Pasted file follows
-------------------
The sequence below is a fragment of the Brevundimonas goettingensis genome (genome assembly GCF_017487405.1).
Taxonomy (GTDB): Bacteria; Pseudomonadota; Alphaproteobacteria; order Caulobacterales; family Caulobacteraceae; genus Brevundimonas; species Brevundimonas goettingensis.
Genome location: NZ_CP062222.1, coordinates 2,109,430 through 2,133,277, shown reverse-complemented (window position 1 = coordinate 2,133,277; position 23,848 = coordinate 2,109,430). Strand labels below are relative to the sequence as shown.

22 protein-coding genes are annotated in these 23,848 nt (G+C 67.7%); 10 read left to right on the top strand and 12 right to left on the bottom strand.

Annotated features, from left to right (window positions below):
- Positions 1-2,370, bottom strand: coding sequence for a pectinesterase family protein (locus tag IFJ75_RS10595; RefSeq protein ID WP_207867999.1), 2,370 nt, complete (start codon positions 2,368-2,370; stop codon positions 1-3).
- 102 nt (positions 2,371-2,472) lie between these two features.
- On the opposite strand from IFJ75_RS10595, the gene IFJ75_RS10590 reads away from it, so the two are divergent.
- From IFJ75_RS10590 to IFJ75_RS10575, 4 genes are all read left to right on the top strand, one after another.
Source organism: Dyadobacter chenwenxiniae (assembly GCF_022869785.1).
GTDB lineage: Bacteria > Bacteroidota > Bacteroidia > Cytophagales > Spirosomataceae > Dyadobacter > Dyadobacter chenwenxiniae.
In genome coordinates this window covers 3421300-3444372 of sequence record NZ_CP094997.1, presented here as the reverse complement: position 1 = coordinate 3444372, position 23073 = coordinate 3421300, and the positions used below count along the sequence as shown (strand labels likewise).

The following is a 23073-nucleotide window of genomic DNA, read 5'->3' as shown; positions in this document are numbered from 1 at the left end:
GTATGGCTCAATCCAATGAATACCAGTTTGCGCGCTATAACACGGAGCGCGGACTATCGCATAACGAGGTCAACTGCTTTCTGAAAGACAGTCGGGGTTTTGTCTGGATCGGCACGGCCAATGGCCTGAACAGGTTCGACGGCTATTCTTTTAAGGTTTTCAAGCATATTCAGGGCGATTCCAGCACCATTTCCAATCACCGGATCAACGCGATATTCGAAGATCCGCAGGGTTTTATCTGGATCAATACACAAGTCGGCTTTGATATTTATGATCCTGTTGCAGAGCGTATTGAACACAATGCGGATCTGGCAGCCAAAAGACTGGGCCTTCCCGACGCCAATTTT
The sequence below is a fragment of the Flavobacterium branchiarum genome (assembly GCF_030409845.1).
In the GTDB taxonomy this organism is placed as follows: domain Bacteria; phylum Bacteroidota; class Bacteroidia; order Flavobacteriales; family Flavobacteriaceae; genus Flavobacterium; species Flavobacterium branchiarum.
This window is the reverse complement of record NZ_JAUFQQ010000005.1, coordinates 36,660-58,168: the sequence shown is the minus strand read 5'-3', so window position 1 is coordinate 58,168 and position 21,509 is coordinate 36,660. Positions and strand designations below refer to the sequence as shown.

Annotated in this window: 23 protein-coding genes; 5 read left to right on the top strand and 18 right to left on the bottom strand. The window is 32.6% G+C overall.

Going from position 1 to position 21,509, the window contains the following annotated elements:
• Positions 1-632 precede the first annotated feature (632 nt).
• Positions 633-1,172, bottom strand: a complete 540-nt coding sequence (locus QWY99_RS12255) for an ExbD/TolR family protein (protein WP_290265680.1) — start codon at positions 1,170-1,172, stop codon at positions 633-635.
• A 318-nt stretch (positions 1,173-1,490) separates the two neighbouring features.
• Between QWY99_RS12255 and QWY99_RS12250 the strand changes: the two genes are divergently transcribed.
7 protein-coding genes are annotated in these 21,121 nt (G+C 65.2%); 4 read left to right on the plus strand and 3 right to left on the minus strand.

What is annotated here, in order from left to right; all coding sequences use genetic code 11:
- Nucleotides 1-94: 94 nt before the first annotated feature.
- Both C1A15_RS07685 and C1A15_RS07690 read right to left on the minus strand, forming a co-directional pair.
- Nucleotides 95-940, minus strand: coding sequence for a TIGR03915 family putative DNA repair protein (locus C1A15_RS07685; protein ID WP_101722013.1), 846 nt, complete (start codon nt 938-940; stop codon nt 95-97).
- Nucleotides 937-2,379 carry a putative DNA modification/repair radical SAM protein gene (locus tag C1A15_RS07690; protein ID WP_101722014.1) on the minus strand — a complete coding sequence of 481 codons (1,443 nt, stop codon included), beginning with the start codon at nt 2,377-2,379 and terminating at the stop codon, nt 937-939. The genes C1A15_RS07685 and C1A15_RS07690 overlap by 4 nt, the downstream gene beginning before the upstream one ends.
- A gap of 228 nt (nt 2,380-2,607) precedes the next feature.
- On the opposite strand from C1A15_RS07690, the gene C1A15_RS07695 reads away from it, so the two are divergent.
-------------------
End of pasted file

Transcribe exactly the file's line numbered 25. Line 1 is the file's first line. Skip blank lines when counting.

What is annotated here, in order from left to right; all coding sequences use genetic code 11: